30Let’s look at some problems Using the gas law packet, we’ll walk through several examples.
31Example ProblemA sample of nitrogen gas occupies a volume of 200 ml at 740 torr. What will the pressure be if we change the size of the container to 500 ml?A 230 ml sample of carbon monoxide experiences a change in pressure from 5atm to 3 atm. What is the new volume?
32Putting all three gas laws together we come up with P1V1 = P2V2 T1 T2 The Combined Gas Law-Putting all three gas laws together we come up withP1V1 = P2V2T T2Time for some practice problems!!!
33TPS- Try these problems independently, then compare your answer with your table partner. How did you do?1. If a balloon has a volume of 0.4 L and a temp of 20 oC, what will the volume of the balloon be after it’s heated to 25 oC ?1.If a balloon has a volume of 0.4 L and a temp of 20 oC, what will the volume of the balloon be after it’s heated to 25 oC ? (Hint: Charles…..)2.A cylinder of gas has a pressure of 4.40 atm at 25 oC. At what temp in Kelvins will it reach a pressure of 6.50 atm?(Hint: Gay Lussac…..)2. A cylinder of gas has a pressure of 4.40 atm at 25 oC. At what temp in Kelvins will it reach a pressure of 6.50 atm?
34Same deal- work independently, then discuss with partner. 1. A gas has a volume of 3.6 liters when it is under a pressure of 1.05 atmospheres and a temp of –15 degrees Celsius. What will its volume be at STP?2. A mL sample of gas at 40.0 degrees Celsius and 895 torr is transferred to a second vessel where the temperature is 0.0 degrees Celsius and the pressure is 745 torr. What is the volume of the second vessel?1.A gas has a volume of 3.6 liters when it is under a pressure of 1.05 atmospheres and a temp of –15 degrees Celsius. What will its volume be at STP?2.A mL sample of gas at 40.0 degrees Celsius and 895 torr is transferred to a second vessel where the temperature is 0.0 degrees Celsius and the pressure is 745 torr. What is the volume of the second vessel?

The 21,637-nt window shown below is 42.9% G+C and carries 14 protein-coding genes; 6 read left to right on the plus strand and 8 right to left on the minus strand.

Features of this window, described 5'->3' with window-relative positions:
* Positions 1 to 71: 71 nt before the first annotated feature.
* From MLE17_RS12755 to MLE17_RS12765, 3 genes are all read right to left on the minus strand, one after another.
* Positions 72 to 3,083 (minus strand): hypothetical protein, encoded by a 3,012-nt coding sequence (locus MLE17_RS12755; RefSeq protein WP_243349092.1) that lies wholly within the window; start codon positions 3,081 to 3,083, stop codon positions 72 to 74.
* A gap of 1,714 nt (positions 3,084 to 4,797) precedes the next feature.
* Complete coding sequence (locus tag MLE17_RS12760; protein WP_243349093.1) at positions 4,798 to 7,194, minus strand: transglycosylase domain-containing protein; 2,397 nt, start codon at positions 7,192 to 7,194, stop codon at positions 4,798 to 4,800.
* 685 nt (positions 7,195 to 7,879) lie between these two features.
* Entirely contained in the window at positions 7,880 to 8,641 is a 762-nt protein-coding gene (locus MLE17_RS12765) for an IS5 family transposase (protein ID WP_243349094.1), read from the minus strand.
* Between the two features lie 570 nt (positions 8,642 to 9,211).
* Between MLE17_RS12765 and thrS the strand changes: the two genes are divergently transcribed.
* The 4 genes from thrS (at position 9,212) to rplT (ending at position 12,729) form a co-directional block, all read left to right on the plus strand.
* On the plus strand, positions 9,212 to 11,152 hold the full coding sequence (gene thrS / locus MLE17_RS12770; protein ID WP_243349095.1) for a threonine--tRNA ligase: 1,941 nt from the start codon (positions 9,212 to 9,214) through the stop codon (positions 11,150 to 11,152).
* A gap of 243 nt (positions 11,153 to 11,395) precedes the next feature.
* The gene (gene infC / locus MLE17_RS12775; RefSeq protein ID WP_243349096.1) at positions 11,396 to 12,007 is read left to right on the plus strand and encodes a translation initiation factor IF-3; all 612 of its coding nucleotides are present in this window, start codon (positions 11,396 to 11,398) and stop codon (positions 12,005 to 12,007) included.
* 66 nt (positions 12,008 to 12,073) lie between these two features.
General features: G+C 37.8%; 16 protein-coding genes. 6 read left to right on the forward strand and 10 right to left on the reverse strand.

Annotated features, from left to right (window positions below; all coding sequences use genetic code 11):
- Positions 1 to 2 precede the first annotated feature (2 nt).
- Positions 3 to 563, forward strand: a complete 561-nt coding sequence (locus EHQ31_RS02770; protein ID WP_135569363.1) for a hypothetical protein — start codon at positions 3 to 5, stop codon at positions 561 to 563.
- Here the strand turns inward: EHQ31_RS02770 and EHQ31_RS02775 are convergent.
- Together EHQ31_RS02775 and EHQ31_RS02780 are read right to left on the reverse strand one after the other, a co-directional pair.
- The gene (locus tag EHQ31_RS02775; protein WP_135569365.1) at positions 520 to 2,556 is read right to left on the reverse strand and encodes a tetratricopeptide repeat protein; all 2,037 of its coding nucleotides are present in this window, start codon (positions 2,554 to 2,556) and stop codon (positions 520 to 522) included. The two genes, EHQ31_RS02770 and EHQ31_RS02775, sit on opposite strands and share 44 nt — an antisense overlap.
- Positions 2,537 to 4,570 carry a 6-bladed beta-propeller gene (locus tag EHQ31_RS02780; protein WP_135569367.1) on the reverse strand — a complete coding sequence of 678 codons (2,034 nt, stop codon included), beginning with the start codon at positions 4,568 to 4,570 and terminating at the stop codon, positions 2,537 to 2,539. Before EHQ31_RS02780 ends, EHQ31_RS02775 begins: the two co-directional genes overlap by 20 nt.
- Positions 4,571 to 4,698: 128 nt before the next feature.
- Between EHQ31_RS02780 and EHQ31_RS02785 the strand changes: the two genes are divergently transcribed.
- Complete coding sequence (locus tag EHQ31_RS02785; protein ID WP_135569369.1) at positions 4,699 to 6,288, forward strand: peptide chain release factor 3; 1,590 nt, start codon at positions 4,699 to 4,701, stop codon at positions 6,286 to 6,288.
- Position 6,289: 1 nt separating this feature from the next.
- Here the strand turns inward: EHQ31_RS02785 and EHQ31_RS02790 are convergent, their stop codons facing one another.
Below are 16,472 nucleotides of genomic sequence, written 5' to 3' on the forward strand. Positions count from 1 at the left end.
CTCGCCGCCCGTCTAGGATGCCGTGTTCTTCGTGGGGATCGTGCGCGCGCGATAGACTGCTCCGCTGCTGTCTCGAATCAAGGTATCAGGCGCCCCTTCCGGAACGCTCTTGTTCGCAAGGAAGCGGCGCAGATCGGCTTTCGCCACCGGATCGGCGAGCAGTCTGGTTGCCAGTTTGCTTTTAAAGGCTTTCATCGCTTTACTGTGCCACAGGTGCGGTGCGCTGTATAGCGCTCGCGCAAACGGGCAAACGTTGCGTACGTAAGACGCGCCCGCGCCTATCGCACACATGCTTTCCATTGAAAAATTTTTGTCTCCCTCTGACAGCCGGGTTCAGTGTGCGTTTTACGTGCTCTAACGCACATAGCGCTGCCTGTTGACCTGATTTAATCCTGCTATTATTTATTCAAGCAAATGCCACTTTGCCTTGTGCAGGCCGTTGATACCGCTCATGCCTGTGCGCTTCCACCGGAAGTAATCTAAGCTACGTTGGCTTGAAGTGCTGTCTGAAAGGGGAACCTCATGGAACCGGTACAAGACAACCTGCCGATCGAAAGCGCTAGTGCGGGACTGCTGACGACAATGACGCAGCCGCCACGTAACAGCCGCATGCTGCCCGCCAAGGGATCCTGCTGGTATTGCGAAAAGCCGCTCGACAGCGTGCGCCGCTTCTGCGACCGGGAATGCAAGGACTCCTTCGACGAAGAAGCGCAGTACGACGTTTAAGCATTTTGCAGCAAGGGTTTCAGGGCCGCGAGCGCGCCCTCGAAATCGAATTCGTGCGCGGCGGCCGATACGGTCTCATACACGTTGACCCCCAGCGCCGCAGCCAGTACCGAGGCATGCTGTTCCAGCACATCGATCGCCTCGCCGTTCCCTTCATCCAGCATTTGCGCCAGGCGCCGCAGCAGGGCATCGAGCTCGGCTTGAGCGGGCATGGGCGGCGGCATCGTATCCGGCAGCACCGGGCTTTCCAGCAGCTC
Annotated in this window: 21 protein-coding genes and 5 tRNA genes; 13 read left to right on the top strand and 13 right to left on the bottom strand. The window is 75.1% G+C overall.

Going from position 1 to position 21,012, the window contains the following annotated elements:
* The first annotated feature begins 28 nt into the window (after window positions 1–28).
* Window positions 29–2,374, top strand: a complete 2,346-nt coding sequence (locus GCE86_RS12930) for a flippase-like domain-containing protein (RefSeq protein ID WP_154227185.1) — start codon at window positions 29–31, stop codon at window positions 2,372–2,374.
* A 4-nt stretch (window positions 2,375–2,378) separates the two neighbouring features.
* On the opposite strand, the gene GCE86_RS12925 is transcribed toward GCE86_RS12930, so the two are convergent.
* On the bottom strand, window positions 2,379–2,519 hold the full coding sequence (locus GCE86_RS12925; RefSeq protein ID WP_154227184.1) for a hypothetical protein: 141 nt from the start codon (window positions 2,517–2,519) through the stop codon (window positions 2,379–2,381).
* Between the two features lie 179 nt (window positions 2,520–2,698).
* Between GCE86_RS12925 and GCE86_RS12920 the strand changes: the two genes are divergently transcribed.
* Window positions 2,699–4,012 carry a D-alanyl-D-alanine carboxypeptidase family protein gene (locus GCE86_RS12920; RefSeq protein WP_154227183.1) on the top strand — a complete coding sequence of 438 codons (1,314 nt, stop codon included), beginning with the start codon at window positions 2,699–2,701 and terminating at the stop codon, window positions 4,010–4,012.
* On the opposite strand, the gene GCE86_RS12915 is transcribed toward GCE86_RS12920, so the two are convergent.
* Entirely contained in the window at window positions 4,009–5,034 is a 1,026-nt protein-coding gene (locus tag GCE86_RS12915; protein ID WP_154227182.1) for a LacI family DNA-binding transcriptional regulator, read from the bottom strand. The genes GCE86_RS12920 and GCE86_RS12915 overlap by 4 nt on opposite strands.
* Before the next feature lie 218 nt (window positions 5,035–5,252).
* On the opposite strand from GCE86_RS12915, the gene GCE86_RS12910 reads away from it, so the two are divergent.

35Dalton’s Law of Partial Pressure The total pressure of gases equals the sum of the partial pressures of the component gases.Ptotal = Pgas 1 + Pgas 2 + Pgas 3 + Pgas 4 + etc……
36Let’s try One!Example: If a gas canister contains 1.2 atm of oxygen, 3.5 atm of nitrogen and 5.1 atm of carbon dioxide. What is the total pressure?
37Warm Up: TPS- Try it yourself…discuss with partner. A gas cylinder contains 770 torr of NO,2.3 atm of O2 and kPa of CO.Write the equationConvert all the values to a common unit.Add them up.
38Take a couple of minutes and do the example problems in the packet. Compare answers with your table partner.
39Yes, it’s the same Avagadro that Came up with that big #6.02x1023Avagadro’s LawThe volumes of gases (the amount of any given gas)is the same when the temperature and the pressure arethe same.According to Avagadro’s Law--one mole of any gas will occupy the same volumeas one mole of any other gas, despite the massdifferences(This is true only when temperature and pressure are constant.which means at STP.)
40Avagadro’s Law cont…. 1 mole = 22.4 L Therefore, the volume occupied by one mole of a gas at STP is known as:Standard Molar Volume of a Gas = 22.4LAt STP, what is the volume of 7.08 mol of nitrogen gas?A sample of hydrogen gas occupies 14.1 L at STP. How many moles of the gas are present?At STP, a sample of neon gas occupies 550. Cm3. How many moles of neon gas does this represent?To find the number of moles and/or mass of a givenvolume of a gas at STP, useAs a conversion factor.1 mole = 22.4 L
41PV=nRT Ideal Gas Law n= number of moles R = constant The Ideal Gas Law can be applied to determinethe conditions of a gas sample when three ofthe four variables are known.
42Ideal Gas Law: PV=nRT cont…. The value of “R” changes depending on the pressure units. Given the following units of pressure.1atm: R= L atmmol KkPa: R= L kPammHg: R= L mmHgmol KValues of “R” in additional units of Pressure are given in Table 11-1 in your book on page 342.Practice Problems:A 2.07 L cylinder contains 2.88 mol of helium gas at 22 degrees celsius. What is the pressure in atmospheres of the gas in the cylinder?A tank of hydrogen gas has a volume of 22.9 L and holds 14.0 mol of the gas at 12 degrees celsius. What is the reading on the pressure gauge in atmospheres?
43When do I use this one? Any problem that has the word “mole” Any problem that tells you how many “grams” you start with or that will result.Any problem that gives you the constant.